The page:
86. Saltzman ET, Palacios T, Thomsen M, Vitetta L. Intestinal Microbiome Shifts, Dysbiosis, Inflammation, and Non-alcoholic Fatty Liver Disease. Frontiers in microbiology. 2018;9:61

87. LL Z, X C, PY Z, Y L, GF L, ZQ L. et al. Oral Bifidobacterium modulates intestinal immune inflammation in mice with food allergy. Journal of gastroenterology and hepatology. 2010;25:928-34

88. HL K, PJ VdH, W S, FG P, JP K, ME VdB. et al. Apathogenic, intestinal, segmented, filamentous bacteria stimulate the mucosal immune system of mice. Infection and immunity. 1993;61:303-6

89. GL T, HQ J, NA B, JJ C. Segmented filamentous bacteria are potent stimuli of a physiologically normal state of the murine gut mucosal immune system. Infection and immunity. 1999;67:1992-2000

90. KL F, TL D. Segmented filamentous bacteria-induced immune responses: a balancing act between host protection and autoimmunity. Immunology. 2018

91. Liwinski T, Zenouzi R, John C, Ehlken H, Rühlemann MC, Bang C. et al. Alterations of the bile microbiome in primary sclerosing cholangitis. Gut. 2019

92. Palmela C, Peerani F, Castaneda D, Torres J, Itzkowitz SH. Inflammatory Bowel Disease and Primary Sclerosing Cholangitis: A Review of the Phenotype and Associated Specific Features. Gut and liver. 2018;12:17-29

93. Nakamoto N, Sasaki N, Aoki R, Miyamoto K, Suda W, Teratani T. et al. Gut pathobionts underlie intestinal barrier dysfunction and liver T helper 17 cell immune response in primary sclerosing cholangitis. Nat Microbiol. 2019;4:492-503

94. Frankel AE, Coughlin LA, Kim J, Froehlich TW, Xie Y, Frenkel EP. et al. Metagenomic Shotgun Sequencing and Unbiased Metabolomic Profiling Identify Specific Human Gut Microbiota and Metabolites Associated with Immune Checkpoint Therapy Efficacy in Melanoma Patients. Neoplasia (New York, NY). 2017;19:848-55

95. Routy B, Le Chatelier E, Derosa L, Duong CPM, Alou MT, Daillere R. et al. Gut microbiome influences efficacy of PD-1-based immunotherapy against epithelial tumors. Science (New York, NY). 2018;359:91-7

96. Gopalakrishnan V, Spencer CN, Nezi L, Reuben A, Andrews MC, Karpinets TV. et al. Gut microbiome modulates response to anti-PD-1 immunotherapy in melanoma patients. Science (New York, NY). 2018;359:97-103

97. Matson V, Fessler J, Bao R, Chongsuwat T, Zha Y, Alegre ML. et al. The commensal microbiome is associated with anti-PD-1 efficacy in metastatic melanoma patients. Science (New York, NY). 2018;359:104-8

98. Viaud S, Saccheri F, Mignot G, Yamazaki T, Daillère R, Hannani D. et al. The intestinal microbiota modulates the anticancer immune effects of cyclophosphamide. Science (New York, NY). 2013;342:971-6

99. Zheng Y, Wang T, Tu X, Huang Y, Zhang H, Tan D. et al. Gut microbiome affects the response to anti-PD-1 immunotherapy in patients with hepatocellular carcinoma. Journal for immunotherapy of cancer. 2019;7:193

100. Ma C, Han M, Heinrich B, Fu Q, Zhang Q, Sandhu M. et al. Gut microbiome-mediated bile acid metabolism regulates liver cancer via NKT cells. Science (New York, NY). 2018 360

101. Doycheva I, Leise MD, Watt KD. The Intestinal Microbiome and the Liver Transplant Recipient: What We Know and What We Need to Know. Transplantation. 2016;100:61-8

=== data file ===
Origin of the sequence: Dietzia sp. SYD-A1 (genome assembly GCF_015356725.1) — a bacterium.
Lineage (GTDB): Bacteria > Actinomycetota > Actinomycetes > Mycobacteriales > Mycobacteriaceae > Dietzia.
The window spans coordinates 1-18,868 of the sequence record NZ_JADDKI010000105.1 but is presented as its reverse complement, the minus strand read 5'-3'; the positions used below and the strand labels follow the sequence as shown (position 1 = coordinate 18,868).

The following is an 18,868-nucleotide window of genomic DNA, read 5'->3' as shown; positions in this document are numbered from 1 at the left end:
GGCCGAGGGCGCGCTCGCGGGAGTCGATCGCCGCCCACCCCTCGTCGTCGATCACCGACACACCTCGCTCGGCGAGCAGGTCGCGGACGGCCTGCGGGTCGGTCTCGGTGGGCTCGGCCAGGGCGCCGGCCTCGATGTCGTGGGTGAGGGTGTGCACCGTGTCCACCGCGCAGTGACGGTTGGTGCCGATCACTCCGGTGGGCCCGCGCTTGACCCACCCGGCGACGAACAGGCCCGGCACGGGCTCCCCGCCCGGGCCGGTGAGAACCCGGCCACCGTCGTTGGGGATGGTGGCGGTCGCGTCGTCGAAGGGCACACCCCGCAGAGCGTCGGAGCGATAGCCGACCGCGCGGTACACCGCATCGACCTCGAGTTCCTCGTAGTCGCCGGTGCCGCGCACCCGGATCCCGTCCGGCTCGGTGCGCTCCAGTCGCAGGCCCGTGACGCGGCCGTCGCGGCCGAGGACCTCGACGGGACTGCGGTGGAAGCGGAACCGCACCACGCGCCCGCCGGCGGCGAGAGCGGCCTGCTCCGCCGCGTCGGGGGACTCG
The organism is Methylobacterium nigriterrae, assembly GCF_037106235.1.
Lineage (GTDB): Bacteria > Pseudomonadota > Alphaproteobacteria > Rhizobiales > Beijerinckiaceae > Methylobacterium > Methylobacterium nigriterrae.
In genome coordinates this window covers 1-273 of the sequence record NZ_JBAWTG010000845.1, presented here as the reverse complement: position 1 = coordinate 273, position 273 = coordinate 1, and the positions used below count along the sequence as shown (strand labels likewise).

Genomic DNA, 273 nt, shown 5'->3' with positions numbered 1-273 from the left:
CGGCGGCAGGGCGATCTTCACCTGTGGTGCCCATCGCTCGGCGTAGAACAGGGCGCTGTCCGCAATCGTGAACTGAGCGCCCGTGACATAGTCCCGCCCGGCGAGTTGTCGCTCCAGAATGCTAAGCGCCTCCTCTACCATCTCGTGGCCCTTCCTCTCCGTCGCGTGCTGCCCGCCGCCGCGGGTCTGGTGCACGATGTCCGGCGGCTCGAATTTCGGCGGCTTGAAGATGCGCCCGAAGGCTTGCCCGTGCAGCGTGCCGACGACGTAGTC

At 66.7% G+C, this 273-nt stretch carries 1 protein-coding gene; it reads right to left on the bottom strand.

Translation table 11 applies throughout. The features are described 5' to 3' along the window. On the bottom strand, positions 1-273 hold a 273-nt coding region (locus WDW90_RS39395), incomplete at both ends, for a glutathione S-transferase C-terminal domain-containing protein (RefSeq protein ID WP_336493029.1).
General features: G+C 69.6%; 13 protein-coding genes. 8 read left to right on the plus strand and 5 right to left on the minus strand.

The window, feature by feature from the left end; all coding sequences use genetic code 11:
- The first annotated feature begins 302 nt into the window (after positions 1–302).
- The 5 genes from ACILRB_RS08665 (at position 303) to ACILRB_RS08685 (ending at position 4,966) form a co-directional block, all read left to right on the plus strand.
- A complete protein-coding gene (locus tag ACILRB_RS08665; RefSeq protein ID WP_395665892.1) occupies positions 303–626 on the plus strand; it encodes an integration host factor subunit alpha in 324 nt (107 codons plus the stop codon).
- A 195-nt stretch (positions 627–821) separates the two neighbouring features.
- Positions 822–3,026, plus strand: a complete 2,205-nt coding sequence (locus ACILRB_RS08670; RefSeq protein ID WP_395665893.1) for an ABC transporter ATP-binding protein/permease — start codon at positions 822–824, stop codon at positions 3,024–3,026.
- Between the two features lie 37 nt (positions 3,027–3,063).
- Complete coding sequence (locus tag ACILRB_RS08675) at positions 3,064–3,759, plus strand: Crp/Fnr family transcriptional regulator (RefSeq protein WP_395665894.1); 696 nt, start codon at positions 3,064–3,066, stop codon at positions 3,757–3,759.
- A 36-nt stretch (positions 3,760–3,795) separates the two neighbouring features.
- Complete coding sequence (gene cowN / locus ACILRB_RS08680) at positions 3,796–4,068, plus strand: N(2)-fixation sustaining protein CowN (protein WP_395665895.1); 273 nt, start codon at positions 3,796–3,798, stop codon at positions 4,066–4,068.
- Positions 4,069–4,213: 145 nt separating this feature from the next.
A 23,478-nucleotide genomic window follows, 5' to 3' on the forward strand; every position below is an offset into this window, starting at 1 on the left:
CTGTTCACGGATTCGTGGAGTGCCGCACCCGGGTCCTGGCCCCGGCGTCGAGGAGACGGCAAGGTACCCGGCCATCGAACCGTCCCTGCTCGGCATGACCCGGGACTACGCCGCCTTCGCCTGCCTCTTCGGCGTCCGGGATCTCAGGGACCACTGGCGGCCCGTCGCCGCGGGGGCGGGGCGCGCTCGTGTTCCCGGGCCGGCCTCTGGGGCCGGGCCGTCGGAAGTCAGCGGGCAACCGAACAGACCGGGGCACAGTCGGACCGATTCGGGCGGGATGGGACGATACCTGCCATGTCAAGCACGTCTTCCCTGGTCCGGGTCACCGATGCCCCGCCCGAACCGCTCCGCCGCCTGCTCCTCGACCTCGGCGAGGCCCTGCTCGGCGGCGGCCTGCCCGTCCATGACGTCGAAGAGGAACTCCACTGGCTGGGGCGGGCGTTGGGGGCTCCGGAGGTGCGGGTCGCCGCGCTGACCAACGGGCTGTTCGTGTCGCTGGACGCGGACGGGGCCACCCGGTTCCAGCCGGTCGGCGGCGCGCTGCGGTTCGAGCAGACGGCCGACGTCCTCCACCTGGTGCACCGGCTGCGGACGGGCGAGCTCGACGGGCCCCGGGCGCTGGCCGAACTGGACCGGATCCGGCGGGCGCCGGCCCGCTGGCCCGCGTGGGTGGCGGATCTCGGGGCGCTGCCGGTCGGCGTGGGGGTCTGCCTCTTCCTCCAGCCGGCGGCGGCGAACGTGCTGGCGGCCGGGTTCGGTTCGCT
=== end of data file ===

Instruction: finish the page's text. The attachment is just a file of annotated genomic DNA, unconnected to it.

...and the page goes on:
102. Tabibian JH, Kenderian SS. The Microbiome and Immune Regulation After Transplantation. Transplantation. 2017;101:56-62

103. Lu L, Zhou H, Ni M, Wang X, Busuttil R, Kupiec-Weglinski J. et al. Innate Immune Regulations and Liver Ischemia-Reperfusion Injury. Transplantation. 2016;100:2601-10

104. Zhai Y, Petrowsky H, Hong JC, Busuttil RW, Kupiec-Weglinski JW. Ischaemia-reperfusion injury in liver transplantation-from bench to bedside. Nature reviews Gastroenterology & hepatology. 2013;10:79-89

105. Land WG. The role of postischemic reperfusion injury and other nonantigen-dependent inflammatory pathways in transplantation. Transplantation. 2005;79:505-14

106. Xing HC, Li LJ, Xu KJ, Shen T, Chen YB, Sheng JF. et al. Protective role of supplement with foreign Bifidobacterium and Lactobacillus in experimental hepatic ischemia-reperfusion injury. J Gastroenterol Hepatol. 2006;21:647-56

107. Ren Z, Cui G, Lu H, Chen X, Jiang J, Liu H. et al. Liver ischemic preconditioning (IPC) improves intestinal microbiota following liver transplantation in rats through 16s rDNA-based analysis of microbial structure shift. PloS one. 2013;8:e75950

108. Qiao YL, Qian JM, Wang FR, Ma ZY, Wang QW. Butyrate protects liver against ischemia reperfusion injury by inhibiting nuclear factor kappa B activation in Kupffer cells. J Surg Res. 2014;187:653-9

109. Yang R, Xu Y, Dai Z, Lin X, Wang H. The Immunologic Role of Gut Microbiota in Patients with Chronic HBV Infection. Journal of immunology research. 2018;2018:1-6

110. Xu D, Huang Y, Wang J. Gut microbiota modulate the immune effect against hepatitis B virus infection. European journal of clinical microbiology & infectious diseases: official publication of the European Society of Clinical Microbiology. 2015;34:2139-47

111. Wilson ID, Nicholson JK. Gut microbiome interactions with drug metabolism, efficacy, and toxicity. Translational research: the journal of laboratory and clinical medicine. 2017;179:204-22

112. Gong S, Lan T, Zeng L, Luo H, Yang X, Li N. et al. Gut microbiota mediates diurnal variation of acetaminophen induced acute liver injury in mice. Journal of hepatology. 2018;69:51-9

113. Yan AW, Fouts DE, Brandl J, Starkel P, Torralba M, Schott E. et al. Enteric dysbiosis associated with a mouse model of alcoholic liver disease. Hepatology (Baltimore, Md). 2011;53:96-105

114. L W, DE F, P S, P H, P C, C L. et al. Intestinal REG3 Lectins Protect against Alcoholic Steatohepatitis by Reducing Mucosa-Associated Microbiota and Preventing Bacterial Translocation. Cell host & microbe. 2016;19:227-39

115. Hartmann P, Chen P, Wang HJ, Wang L, McCole DF, Brandl K. et al. Deficiency of intestinal mucin-2 ameliorates experimental alcoholic liver disease in mice. Hepatology (Baltimore, Md). 2013;58:108-19

116. C L, P J, T I, L W, S B, HJ W. et al. Gastric acid suppression promotes alcoholic liver disease by inducing overgrowth of intestinal Enterococcus. Nature communications. 2017;8:837

117. Y D, C L, S L, K B, H C, L J. et al. Bacteriophage targeting of gut bacterium attenuates alcoholic liver disease. Nature. 2019;575:505-11

118. Knott GJ, Doudna JA. CRISPR-Cas guides the future of genetic engineering. Science (New York, NY). 2018;361:866-9

119. Barrangou R, Notebaart RA. CRISPR-Directed Microbiome Manipulation across the Food Supply Chain. Trends in microbiology. 2019;27:489-96

Author contact

Corresponding address Corresponding author: Prof. Xiao Xu, Division of Hepatobiliary and Pancreatic Surgery, Department of Surgery, First Affiliated Hospital, Zhejiang University School of Medicine, 79 Qingchun Road, Hangzhou, 310003, China. E-mail address:, Telephone No.: +86-571-87236601.

Received 2020-3-27
Accepted 2020-6-12
Published 2020-6-23